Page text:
Under body with detail parts installed.

Once I had the under body finished, the car was moved to the paint shop. The car body was wiped with a makeup cotton swab dipped in 91% isopropyl alcohol to remove any grime collected during the build.  After it was dry, the car body and under body were sprayed using an airbrush with Vallejo Model Color Red Leather #70.818.  After drying overnight the car body was sprayed with Polly Scale Clear Gloss Finish, F404100,  for a decal base and again let dry overnight.  Trucks were hand painted with Vallejo Model Color Red Leather and wheel sets Vallejo Model Color 70.682 Black Grey.

Car body sprayed with Vallejo Model Color Red Leather.

Lettering was done with kit provided decals applied with Microscale Set and Sol using photo sources mentioned above.  I chose number 104822 from the decal set as it was the closest to 104260.  After drying, the car body was sprayed with Vallejo Matt Varnish 70.520 to protect decals during handling.

Car body is lettered and clear coated.

After the car came out of the paint shop the car was weathered with a makeup brush and Pan Pastels: Burnt Sienna 740.3 brushed on car body and roof, Black 800.5 brushed over the the Burnt Sienna on roof , and Paynes Grey Ex. Dark 840.1 brushed on the under body.  I find you get a different weathering appearance using a brush rather than the Pan Pastel sponges.  After weathering and car card made, PRR 104822 rebuilt USRA box car was placed into service on my Minneapolis & Northland Railroad Company.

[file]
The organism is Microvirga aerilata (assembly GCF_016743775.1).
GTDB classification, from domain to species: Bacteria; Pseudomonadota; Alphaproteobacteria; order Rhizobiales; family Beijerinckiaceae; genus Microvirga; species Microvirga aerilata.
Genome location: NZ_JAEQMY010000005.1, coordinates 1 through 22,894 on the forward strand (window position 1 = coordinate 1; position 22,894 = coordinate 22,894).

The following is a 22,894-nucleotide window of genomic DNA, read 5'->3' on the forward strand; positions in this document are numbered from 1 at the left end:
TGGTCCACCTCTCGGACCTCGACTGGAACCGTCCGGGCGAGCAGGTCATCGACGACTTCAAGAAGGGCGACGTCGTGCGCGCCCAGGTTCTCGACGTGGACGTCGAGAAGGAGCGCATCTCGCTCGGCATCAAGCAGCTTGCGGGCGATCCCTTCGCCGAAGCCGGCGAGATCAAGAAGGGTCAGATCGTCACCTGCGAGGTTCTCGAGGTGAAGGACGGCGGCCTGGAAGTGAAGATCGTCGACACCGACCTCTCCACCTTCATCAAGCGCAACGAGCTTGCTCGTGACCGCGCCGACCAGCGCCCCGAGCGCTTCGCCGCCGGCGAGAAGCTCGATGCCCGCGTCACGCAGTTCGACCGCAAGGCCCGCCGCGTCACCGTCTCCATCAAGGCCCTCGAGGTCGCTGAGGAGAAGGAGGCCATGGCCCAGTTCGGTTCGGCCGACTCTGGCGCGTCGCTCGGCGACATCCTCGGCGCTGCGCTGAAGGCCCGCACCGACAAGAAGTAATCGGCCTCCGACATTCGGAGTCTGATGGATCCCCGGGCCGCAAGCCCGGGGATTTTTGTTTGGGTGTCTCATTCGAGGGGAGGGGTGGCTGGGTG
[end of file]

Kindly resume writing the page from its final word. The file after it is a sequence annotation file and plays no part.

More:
PRR 104822 waiting delivery in Minneapolis Chestnut Street Yard.

"B" end of  PRR 104822 in Minneapolis Chestnut Street Yard.

Thank You for taking time to read my blog.  You can share a comment in the section below if you choose to do so.  Please share the blog link with other model railroaders.
Lester Breuer


  1. What adhesive do you use to attach the Kadee running boards?

  2. On a resin car I was using CA; however, I started using Formula 560 Canopy Glue last year.